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JNickson
Post  Post subject: What Causes IR Emittance  |  Posted: Wed Feb 15, 2017 6:21 pm

Joined: Wed Feb 15, 2017 6:13 pm
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Hey

Something caught my mind lately
What mechanism is responsible for Infra Red emittance?

The rate of IR is proportional to temperature, which is proportional to kinetic energy, so how is this kinetic energy converted into IR?

I was thinking it might be similar to gamma radiation which is caused by nucleus energy states, but that's too high energy for IR

Thanks for any help :)


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PhDemon
Post  Post subject: Re: What Causes IR Emittance  |  Posted: Wed Feb 15, 2017 6:29 pm

Joined: Wed Jun 26, 2013 10:44 am
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Location: Newcastle-upon-Tyne

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It is usually due to vibrations of bonds in molecules. The kinetic energy of the molecules does go up with temperature, but so do the vibrational and rotational energy of the molecules. It is the vibrational energy that causes IR emission, not the kinetic energy... When the molecule is heated (or otherwise excited) the bonds vibrate with higher energy, when they relax to a lower energy state the excess energy is emitted as an infrared photon. This is used in infrared spectroscopy among other things.

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JNickson
Post  Post subject: Re: What Causes IR Emittance  |  Posted: Wed Feb 15, 2017 6:51 pm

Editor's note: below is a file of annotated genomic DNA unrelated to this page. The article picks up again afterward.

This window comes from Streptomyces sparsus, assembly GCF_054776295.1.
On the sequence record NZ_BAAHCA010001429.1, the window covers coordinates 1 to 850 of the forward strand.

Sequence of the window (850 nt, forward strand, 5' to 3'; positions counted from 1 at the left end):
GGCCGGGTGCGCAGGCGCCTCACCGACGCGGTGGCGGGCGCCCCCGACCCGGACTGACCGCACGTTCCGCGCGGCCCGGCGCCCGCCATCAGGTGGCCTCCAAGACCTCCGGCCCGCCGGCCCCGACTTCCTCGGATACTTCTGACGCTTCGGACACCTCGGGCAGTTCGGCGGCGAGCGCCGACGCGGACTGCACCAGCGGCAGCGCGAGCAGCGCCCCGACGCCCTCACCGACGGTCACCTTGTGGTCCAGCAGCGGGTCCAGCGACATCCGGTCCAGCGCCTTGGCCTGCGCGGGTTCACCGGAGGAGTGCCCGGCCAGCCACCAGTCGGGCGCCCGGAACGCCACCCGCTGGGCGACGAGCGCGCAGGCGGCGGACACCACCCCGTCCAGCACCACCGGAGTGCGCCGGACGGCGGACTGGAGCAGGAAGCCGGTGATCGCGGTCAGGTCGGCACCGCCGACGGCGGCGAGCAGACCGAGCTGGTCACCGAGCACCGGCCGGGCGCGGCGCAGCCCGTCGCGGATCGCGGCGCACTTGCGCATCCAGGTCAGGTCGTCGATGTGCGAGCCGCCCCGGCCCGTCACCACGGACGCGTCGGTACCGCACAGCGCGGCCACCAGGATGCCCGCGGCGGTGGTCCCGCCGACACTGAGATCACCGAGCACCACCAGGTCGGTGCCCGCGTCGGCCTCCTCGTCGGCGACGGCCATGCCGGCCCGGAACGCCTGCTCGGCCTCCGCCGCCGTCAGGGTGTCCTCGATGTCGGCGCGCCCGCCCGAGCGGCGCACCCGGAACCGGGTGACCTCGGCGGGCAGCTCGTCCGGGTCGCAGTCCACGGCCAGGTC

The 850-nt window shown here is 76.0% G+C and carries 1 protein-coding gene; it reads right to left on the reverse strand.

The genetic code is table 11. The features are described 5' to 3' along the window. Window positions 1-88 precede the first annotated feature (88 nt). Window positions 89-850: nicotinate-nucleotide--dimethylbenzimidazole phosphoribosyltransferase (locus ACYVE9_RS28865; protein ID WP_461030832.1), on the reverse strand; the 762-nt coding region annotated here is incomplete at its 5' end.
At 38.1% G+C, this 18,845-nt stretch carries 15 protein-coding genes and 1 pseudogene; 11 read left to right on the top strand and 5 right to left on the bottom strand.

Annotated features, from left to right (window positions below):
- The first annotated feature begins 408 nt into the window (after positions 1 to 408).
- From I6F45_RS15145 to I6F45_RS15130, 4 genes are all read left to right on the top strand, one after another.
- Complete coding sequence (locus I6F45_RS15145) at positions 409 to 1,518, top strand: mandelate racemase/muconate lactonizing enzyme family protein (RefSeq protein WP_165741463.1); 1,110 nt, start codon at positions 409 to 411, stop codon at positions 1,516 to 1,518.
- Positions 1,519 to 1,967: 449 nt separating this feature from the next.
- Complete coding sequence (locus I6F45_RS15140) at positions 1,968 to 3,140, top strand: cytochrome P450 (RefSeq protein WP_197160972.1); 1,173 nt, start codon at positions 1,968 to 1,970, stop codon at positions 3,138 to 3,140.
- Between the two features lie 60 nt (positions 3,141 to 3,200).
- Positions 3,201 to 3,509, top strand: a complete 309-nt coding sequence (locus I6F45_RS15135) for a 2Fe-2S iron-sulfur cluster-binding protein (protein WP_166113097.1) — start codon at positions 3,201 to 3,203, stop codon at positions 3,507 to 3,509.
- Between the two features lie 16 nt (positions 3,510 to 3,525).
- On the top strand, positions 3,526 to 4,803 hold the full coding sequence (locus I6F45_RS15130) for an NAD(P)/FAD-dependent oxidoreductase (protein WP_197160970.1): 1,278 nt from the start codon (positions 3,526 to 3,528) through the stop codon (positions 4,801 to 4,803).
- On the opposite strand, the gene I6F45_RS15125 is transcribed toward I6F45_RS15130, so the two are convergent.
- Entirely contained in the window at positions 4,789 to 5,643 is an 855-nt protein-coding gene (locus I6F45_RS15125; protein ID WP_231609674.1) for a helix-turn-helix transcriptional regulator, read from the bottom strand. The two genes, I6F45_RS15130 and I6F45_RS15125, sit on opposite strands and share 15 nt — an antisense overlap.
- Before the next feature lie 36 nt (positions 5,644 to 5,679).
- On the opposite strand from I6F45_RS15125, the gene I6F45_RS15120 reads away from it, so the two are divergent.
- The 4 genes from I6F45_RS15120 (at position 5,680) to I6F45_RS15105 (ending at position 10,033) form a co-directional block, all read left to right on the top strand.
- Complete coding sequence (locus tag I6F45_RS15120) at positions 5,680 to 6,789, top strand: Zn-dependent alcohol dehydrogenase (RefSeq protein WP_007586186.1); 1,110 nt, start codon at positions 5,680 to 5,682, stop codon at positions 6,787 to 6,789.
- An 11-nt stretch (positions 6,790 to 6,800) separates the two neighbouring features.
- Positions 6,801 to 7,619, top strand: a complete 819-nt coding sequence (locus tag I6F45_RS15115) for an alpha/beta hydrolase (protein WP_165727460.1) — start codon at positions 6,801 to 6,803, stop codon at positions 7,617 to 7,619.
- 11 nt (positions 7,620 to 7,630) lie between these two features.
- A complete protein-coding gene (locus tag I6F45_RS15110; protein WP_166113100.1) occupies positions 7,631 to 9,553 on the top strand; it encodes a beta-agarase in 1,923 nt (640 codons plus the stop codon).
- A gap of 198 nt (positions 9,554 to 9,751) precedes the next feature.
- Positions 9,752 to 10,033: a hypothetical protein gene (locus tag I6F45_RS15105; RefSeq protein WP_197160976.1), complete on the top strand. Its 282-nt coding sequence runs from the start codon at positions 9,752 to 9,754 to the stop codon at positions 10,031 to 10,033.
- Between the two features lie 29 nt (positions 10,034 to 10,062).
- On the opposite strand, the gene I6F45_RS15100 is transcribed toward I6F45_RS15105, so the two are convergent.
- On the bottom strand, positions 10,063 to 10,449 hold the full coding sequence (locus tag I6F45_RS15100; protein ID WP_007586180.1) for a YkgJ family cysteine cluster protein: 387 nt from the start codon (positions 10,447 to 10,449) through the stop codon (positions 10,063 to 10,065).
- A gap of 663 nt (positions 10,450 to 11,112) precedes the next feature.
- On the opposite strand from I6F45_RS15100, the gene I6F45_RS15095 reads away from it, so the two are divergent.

Joined: Wed Feb 15, 2017 6:13 pm
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Right, so does that mean it's caused by shell orbitals changing energy states? (since it's inter molecular bonds)

So, if there were only 2 atoms in the universe (or deep space), one at a much higher temp than the other, at a range such that forces between them is negligible, would IR still be emitted?
Or would the the rate of emission be proportionally as small as the IMF between the atoms, taking an extremely long time to reach an equilibrium?
Guess I'm asking if a lone atom has a way to emit IR to another distant atom of a lower energy

Cheers for the reply


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PhDemon
Post  Post subject: Re: What Causes IR Emittance  |  Posted: Wed Feb 15, 2017 6:59 pm

Joined: Wed Jun 26, 2013 10:44 am
Posts: 491
Location: Newcastle-upon-Tyne

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You misunderstand, it is vibrations of intramolecular bonds. Bonds within the molecule not intermolecular bonds... A lone atom will not emit IR, it has no bonds to vibrate, it is molecules which have atoms bonded together that will emit IR. You can think of the bond between two atoms in a molecule as a spring (this is an oversimplification but may help you see the point). When the molecule is "hot" (I.e. in a vibrationally excited state) it is stretching and contracting very quickly, when it loses energy the rate of stretching and compression is slower and the excess energy is emitted as an IR photon. A single molecule can emit IR, it does not need another molecule to absorb it (although this is what happens in reality).

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"The big trouble with dumb bastards is that they are too dumb to believe there is such a thing as being smart"

- Kurt Vonnegut, The Sirens of Titan


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